Author(s): Huser W, BartramWunn E, Bartram C, Reinecke H, Tlle T
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Abstract The magnitude of placebo response and its predictors in fibromyalgia syndrome (FMS) and painful peripheral diabetic neuropathy (DPN) had not been studied. We performed a systematic review by searching MEDLINE, CENTRAL, SCOPUS, and the databases of the U.S. National Institutes of Health and the Pharmaceutical Research and Manufacturers of America until July 2010. We included randomised controlled trials of any pharmacological therapy compared with pharmacological placebo in patients with FMS and painful DPN. Pain values were converted to a 0 to 100 scale. We computed the pooled weighted mean difference (WMD) between pain baseline and end of treatment scores in placebo and active drug groups using a random effects model. A total of 72 studies (9827 patients) in FMS and of 70 studies in DPN (10,297 patients) were included. The pooled WMD in the FMS-placebo group was 7.69 (95\% confidence interval [CI] 6.10 to 9.29) and 17.11 (95\% CI 16.41 to 17.90) in painful DPN. The pooled WMD in the FMS-active drug group was 13.96 (95\% CI 11.93 to 15.99) and in painful DPN was 22.54 (95\% CI 20.49 to 24.58). The correlation between WMD in the placebo and active drug group in FMS was r=0.69 and painful DPN r=0.47. Placebo accounted for 45\% of the response in the drug groups in FMS and for 62\% in painful DPN. The placebo response was higher in painful DPN than in FMS (P<.001). The placebo response was not associated with age, sex, and race, but with year of study initiation, pain baseline, and effect size in active drug groups in both diseases. Copyright © 2011 International Association for the Study of Pain. Published by Elsevier B.V. All rights reserved.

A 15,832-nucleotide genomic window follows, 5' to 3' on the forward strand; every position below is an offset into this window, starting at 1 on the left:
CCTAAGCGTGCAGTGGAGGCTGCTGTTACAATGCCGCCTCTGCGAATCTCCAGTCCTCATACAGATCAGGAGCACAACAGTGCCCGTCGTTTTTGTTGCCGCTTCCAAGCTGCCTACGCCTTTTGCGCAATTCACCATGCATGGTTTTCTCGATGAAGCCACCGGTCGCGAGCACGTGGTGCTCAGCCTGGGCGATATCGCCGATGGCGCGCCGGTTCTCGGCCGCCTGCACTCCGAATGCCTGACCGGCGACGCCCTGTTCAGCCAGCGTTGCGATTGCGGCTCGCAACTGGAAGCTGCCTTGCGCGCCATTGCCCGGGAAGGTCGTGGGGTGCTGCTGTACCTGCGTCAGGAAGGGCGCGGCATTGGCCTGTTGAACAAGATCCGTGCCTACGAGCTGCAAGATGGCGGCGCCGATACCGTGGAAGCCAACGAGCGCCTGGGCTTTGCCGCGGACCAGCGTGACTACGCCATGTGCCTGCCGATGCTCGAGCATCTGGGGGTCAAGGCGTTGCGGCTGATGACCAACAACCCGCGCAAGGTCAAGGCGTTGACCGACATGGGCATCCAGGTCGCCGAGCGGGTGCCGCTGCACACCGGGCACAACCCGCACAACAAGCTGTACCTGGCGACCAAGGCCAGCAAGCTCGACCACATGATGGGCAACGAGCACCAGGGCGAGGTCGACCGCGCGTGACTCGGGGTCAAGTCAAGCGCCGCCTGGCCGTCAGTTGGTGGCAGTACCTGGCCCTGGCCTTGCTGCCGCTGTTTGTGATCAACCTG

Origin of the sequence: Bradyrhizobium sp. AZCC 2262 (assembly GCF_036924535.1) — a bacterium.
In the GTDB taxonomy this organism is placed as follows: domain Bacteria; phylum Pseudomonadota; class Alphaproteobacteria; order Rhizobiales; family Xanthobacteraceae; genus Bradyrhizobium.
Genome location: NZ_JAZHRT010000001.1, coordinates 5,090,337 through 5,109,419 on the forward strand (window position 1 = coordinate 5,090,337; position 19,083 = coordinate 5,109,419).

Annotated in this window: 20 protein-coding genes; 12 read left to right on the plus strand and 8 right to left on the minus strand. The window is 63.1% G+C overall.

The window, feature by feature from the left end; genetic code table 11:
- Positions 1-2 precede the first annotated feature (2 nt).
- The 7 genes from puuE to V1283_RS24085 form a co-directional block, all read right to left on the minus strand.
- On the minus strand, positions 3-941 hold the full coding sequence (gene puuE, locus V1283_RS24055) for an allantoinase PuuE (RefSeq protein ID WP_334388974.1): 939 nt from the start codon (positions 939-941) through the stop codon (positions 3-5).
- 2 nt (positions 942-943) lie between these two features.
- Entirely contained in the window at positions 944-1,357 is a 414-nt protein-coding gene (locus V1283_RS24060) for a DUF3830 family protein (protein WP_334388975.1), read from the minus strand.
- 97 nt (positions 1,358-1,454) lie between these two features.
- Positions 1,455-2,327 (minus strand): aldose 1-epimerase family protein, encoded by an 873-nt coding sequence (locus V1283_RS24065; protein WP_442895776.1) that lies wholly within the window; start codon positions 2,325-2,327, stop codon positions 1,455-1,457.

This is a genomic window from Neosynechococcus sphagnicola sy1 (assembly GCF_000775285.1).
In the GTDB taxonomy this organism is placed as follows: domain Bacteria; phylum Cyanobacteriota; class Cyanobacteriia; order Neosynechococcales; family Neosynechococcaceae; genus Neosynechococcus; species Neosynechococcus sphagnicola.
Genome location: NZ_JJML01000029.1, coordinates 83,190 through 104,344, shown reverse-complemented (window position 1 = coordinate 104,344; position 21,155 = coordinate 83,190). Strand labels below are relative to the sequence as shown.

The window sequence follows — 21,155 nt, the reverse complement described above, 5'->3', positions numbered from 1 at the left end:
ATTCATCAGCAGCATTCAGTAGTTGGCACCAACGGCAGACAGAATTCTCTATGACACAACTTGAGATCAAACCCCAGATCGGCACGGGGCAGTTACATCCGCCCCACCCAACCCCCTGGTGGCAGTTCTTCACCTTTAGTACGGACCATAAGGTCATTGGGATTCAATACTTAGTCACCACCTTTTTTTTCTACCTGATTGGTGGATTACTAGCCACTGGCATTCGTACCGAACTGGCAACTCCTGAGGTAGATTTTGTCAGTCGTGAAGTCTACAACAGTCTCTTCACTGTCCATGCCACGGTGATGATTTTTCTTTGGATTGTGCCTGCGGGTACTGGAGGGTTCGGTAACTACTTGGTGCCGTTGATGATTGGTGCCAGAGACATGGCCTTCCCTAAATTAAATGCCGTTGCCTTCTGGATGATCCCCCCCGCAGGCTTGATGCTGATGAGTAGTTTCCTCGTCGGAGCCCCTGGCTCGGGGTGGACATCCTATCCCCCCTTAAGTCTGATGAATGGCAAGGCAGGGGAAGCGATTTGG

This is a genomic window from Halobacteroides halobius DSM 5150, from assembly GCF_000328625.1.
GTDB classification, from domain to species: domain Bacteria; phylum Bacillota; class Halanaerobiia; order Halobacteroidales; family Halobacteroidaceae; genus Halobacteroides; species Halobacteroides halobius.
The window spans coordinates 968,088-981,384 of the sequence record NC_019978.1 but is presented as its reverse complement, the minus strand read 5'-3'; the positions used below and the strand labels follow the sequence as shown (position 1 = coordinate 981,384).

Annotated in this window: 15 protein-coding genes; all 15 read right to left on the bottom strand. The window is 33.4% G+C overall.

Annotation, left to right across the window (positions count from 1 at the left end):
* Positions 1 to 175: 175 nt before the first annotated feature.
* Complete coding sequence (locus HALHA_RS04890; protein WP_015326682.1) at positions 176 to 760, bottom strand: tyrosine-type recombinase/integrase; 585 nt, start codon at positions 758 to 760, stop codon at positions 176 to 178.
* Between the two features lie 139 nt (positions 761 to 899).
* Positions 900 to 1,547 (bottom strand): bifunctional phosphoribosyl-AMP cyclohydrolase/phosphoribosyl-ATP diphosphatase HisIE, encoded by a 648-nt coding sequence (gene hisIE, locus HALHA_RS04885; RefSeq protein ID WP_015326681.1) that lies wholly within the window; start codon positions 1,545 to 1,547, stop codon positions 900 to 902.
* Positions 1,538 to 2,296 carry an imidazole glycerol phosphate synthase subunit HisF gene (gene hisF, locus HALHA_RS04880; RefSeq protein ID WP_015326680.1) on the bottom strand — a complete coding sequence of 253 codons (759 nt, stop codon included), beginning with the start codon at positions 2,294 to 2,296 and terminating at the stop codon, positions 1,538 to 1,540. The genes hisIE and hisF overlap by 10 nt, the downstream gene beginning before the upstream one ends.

This article was published in Pain
and referenced in Journal of Diabetes & Metabolism